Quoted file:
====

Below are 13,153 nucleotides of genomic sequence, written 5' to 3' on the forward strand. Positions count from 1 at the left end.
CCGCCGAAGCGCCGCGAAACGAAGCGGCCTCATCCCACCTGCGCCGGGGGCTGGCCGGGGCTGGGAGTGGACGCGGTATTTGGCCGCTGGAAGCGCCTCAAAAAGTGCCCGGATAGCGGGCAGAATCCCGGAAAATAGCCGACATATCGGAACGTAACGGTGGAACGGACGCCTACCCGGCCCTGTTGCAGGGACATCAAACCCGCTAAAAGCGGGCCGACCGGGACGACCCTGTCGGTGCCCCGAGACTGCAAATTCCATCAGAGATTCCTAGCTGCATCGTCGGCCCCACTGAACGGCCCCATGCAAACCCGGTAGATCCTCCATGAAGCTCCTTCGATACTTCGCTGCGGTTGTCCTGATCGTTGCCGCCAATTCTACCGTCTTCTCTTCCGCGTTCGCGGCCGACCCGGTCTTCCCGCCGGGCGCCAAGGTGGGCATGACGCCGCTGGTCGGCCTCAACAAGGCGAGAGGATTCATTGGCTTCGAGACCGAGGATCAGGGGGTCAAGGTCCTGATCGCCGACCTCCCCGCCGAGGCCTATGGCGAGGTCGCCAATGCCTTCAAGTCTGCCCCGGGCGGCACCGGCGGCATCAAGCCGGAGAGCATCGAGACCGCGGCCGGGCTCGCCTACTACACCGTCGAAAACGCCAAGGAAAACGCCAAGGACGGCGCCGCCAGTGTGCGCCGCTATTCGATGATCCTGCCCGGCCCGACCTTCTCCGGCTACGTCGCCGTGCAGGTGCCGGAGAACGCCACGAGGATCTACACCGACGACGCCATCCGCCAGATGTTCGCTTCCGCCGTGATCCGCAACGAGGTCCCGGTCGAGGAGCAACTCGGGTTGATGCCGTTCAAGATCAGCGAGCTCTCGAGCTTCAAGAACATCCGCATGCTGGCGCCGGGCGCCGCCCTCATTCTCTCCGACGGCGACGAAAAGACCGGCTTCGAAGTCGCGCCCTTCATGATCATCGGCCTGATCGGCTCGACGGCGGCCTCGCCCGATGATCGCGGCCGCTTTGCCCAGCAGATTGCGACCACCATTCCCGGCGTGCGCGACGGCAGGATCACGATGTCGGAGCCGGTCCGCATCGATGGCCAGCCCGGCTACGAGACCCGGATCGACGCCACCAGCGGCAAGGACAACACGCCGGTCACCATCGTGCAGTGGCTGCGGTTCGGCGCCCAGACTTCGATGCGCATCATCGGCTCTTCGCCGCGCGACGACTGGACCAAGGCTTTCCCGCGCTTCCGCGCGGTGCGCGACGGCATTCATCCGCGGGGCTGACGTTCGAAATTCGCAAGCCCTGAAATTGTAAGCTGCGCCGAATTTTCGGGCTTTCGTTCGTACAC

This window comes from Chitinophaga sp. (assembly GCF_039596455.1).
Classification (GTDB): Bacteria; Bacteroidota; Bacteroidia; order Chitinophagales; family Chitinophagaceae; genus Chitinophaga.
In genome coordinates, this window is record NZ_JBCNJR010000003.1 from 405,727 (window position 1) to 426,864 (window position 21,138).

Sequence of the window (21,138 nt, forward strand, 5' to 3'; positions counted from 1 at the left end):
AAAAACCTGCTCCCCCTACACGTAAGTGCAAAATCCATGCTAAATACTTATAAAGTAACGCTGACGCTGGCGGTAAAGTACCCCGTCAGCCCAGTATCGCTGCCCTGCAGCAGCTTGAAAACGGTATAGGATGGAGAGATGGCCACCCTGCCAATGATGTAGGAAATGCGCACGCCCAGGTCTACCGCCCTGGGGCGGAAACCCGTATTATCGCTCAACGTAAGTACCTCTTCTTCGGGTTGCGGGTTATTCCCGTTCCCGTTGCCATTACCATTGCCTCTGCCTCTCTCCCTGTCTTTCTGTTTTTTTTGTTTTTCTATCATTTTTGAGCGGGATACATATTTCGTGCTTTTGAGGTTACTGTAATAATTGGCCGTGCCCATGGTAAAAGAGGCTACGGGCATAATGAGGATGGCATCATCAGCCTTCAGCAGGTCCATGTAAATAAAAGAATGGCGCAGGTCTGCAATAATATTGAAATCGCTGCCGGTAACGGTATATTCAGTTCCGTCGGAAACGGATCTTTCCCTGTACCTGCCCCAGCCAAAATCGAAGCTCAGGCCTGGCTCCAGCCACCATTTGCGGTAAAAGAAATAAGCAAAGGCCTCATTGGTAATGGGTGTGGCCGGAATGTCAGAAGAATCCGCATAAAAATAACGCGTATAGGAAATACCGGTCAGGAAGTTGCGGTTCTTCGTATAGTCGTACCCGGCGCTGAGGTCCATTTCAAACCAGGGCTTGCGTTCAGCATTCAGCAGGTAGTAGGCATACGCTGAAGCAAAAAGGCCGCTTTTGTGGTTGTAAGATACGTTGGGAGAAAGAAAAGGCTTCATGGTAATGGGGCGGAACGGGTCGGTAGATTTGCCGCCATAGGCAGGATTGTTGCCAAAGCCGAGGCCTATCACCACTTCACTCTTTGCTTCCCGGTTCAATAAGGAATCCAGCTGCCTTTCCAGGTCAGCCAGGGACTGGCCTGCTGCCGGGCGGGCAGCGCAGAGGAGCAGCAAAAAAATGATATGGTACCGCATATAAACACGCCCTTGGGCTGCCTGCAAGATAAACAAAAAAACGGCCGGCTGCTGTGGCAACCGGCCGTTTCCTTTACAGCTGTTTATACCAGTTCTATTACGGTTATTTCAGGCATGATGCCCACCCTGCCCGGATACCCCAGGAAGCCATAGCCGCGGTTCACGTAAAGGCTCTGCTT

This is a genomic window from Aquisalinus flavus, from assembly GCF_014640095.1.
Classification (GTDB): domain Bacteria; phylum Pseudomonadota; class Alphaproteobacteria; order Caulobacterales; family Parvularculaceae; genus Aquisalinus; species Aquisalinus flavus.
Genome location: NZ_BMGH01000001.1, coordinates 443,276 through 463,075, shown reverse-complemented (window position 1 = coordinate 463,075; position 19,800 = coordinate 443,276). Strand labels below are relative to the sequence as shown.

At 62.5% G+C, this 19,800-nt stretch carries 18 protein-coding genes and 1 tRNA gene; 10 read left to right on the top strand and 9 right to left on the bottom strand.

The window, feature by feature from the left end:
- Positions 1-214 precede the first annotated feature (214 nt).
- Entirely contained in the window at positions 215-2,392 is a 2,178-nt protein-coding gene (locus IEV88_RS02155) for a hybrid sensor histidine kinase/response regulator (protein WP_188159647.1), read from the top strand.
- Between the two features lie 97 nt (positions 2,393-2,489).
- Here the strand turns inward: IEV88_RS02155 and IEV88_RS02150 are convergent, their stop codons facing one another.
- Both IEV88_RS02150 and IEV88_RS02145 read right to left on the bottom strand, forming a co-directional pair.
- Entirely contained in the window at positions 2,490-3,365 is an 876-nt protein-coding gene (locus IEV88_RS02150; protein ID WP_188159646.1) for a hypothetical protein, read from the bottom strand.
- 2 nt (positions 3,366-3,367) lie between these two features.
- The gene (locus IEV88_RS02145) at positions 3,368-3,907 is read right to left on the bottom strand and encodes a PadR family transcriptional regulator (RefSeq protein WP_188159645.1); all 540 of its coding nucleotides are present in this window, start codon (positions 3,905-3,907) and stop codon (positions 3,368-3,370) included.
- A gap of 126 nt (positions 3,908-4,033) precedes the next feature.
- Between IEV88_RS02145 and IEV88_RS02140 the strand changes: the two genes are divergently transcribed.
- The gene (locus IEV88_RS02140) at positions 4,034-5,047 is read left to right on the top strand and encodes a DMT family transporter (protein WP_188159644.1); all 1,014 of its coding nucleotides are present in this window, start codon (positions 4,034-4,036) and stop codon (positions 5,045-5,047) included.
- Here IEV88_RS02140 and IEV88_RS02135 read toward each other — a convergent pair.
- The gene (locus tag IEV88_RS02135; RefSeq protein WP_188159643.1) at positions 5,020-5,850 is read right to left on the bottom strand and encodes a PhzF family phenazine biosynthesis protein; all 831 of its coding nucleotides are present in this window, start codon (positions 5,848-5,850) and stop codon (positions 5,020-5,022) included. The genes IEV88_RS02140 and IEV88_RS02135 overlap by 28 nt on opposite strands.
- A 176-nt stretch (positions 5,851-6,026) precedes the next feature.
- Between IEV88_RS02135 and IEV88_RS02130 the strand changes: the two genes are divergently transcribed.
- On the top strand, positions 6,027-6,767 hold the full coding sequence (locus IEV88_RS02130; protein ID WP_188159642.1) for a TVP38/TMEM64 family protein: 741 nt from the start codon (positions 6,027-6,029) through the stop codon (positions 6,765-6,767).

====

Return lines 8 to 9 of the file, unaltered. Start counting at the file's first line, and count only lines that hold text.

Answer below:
This is a genomic window from Aquisalinus flavus, from assembly GCF_014640095.1.
Classification (GTDB): domain Bacteria; phylum Pseudomonadota; class Alphaproteobacteria; order Caulobacterales; family Parvularculaceae; genus Aquisalinus; species Aquisalinus flavus.